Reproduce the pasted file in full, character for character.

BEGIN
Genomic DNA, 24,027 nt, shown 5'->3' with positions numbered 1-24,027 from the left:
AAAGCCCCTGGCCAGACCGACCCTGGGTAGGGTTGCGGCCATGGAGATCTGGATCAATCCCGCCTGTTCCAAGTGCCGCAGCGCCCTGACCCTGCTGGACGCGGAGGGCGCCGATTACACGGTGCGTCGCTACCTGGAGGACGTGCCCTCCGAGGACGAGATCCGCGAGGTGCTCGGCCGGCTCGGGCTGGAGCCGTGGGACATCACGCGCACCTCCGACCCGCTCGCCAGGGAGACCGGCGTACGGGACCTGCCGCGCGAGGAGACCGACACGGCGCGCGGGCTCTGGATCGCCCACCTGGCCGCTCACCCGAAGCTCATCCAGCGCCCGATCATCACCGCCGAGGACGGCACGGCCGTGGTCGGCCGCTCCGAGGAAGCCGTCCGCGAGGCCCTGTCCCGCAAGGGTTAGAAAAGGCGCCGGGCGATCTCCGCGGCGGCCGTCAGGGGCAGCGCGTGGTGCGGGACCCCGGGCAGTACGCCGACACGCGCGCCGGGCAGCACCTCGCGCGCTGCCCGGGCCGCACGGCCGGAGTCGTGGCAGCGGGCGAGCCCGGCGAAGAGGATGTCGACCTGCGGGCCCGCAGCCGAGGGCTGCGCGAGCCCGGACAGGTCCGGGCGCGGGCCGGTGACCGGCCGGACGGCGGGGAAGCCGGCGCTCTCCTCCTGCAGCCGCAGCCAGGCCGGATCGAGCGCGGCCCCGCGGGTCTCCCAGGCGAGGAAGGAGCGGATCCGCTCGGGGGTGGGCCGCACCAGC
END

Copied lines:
Genomic DNA, 24,027 nt, shown 5'->3' with positions numbered 1-24,027 from the left:
AAAGCCCCTGGCCAGACCGACCCTGGGTAGGGTTGCGGCCATGGAGATCTGGATCAATCCCGCCTGTTCCAAGTGCCGCAGCGCCCTGACCCTGCTGGACGCGGAGGGCGCCGATTACACGGTGCGTCGCTACCTGGAGGACGTGCCCTCCGAGGACGAGATCCGCGAGGTGCTCGGCCGGCTCGGGCTGGAGCCGTGGGACATCACGCGCACCTCCGACCCGCTCGCCAGGGAGACCGGCGTACGGGACCTGCCGCGCGAGGAGACCGACACGGCGCGCGGGCTCTGGATCGCCCACCTGGCCGCTCACCCGAAGCTCATCCAGCGCCCGATCATCACCGCCGAGGACGGCACGGCCGTGGTCGGCCGCTCCGAGGAAGCCGTCCGCGAGGCCCTGTCCCGCAAGGGTTAGAAAAGGCGCCGGGCGATCTCCGCGGCGGCCGTCAGGGGCAGCGCGTGGTGCGGGACCCCGGGCAGTACGCCGACACGCGCGCCGGGCAGCACCTCGCGCGCTGCCCGGGCCGCACGGCCGGAGTCGTGGCAGCGGGCGAGCCCGGCGAAGAGGATGTCGACCTGCGGGCCCGCAGCCGAGGGCTGCGCGAGCCCGGACAGGTCCGGGCGCGGGCCGGTGACCGGCCGGACGGCGGGGAAGCCGGCGCTCTCCTCCTGCAGCCGCAGCCAGGCCGGATCGAGCGCGGCCCCGCGGGTCTCCCAGGCGAGGAAGGAGCGGATCCGCTCGGGGGTGGGCCGCACCAGC